Exams and Final project

here’s a description of the lettorato work, and the written and oral exams & project work.

PER IL CORSO DI LAUREA MAGISTRALE IN COMUNICAZIONE INTERCULTURALE D’IMPRESA II anno (Dott.ssa Elizabeth Ferguson, betsypontellini@yahoo.com)

The English 2 course is designed to help students take a closer look at the concept of intercultural communication and culture shock.   During the course, students will be required to read and discuss the text:

“River Town”   by Peter Hessler (any edition)

During class, we will be examining how a country’s history  and geography  affect people’s behaviour, through reading and video work regarding China, the Amazon Basin, South Africa, India, and other countries. For the ORAL EXAM,  students will be required to prepare a final project.: an intercultural training dossier.

WRITTEN EXAM:   Students will be required to write an essay on an intercultural theme, using the  information gained in their two years of intercultural studies.    Students will find the course text and materials discussed in class and the information on the blog useful in  developing their  essay.

FINAL PROJECT for discussion at the  ORAL EXAM:

For your final project (to be brought with you and discussed at the oral exam), you will need to prepare a short dossier which could be used as the starting point for an intercultural training course.

Students  will be given the choice of working in teams to prepare a dossier on another English-speaking country of their choice (for example, South Africa)  using the books and films provided alongside their own research, or of doing individual projects.

In the case of individual project work, the project may regard either China or South Africa OR a country from the language are they are specialising in (a French-, German-, Russian-,  or Spanish-speaking country.  Each student will be asked to  use  the information they have gleaned from various media (for example, from River Town and other materials viewed or read during the academic year)   to  prepare a  training manual  designed  to help  prepare a new graduate for work abroad.

Should you decide to use ‘River Town’ as your starting point, your Dossier will be designed to help  an Italian  language instructor  who will be working  at the Fuling Teacher’s  College.    Additional information regarding the types of information to include in the dossier  can be found below.

These materials can be in the form of a written report, a video presentation, a PowerPoint presentation + manual…

You will probably opt to not give information on all of the different topics listed below:  you may not have information on some aspects, and others may not be pertinent.   What you need to try to do is give as complete and detailed info as possible on what you feel are the most important things to know in order to minimize culture-shock and adapt and work successfully.  I suspect that most students will write about ten pages.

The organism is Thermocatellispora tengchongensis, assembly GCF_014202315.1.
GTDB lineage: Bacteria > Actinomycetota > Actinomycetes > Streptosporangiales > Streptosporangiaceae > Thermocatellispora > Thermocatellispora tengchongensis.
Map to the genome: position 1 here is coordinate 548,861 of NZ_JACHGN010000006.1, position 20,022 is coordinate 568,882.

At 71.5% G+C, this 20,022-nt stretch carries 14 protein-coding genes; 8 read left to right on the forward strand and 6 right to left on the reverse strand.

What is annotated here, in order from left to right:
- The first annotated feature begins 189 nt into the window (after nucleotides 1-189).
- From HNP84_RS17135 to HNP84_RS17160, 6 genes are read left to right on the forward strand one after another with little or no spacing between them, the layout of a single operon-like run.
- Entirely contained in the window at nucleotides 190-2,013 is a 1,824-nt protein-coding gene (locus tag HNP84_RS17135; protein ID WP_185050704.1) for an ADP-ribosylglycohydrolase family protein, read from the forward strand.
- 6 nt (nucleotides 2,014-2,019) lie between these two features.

In any case:  you can also see this project work as study and preparation for the oral exam:  when you’ve thought carefully about one of the two books and prepared your dossier, you should be well prepared and ready to face the oral exam with confidence !

Here are some examples of the kind of information generally included in cross-cultural training materials.



  • understanding your own culture and how it affects your behaviour
  • comparing home and host cultures
  • defining culture shock and how to live through it


  • What to take
  • setting up your household
  • the local economy
  • visa and passport requirements
  • residence and work documents
  • legal requirements
  • housing
  • utilities/appliances
  • electric current
  • weights and measurements
  • mail, e-mail, telephone, cables, faxes
  • transportation
  • banking
  • insurance
  • schools
  • currency
  • climate / weather
  • legal holidays
  • servants and services
  • survival needs
  • making friends (for children, too)
  • establishing a routine
  • finding where to buy / obtain what you need
  • entertaining guests
  • leisure activities
  • how family members can support each other
  • maintaining old ties and friendships
  • security and safety
  • special issues for women (safety, hygiene, health care)


  • demographics
  • ethnic composition
  • local and national history, geography, politics, economics
  • education system
  • religious / philosophical beliefs
  • inventions and scientific achievements
  • sports and games
  • places of scenic and cultural interest
  • local traditions



  • This includes gestures and body language


  • Assessing special health needs
  • Learning where to find doctors, dentists, etc.
  • Know which prescription and nonprescription medicines to take


  • This includes business and nonbusiness situations



  • National character and traits in host country
  • Values
  • Implicit cultural assumptions
  • Thought processes




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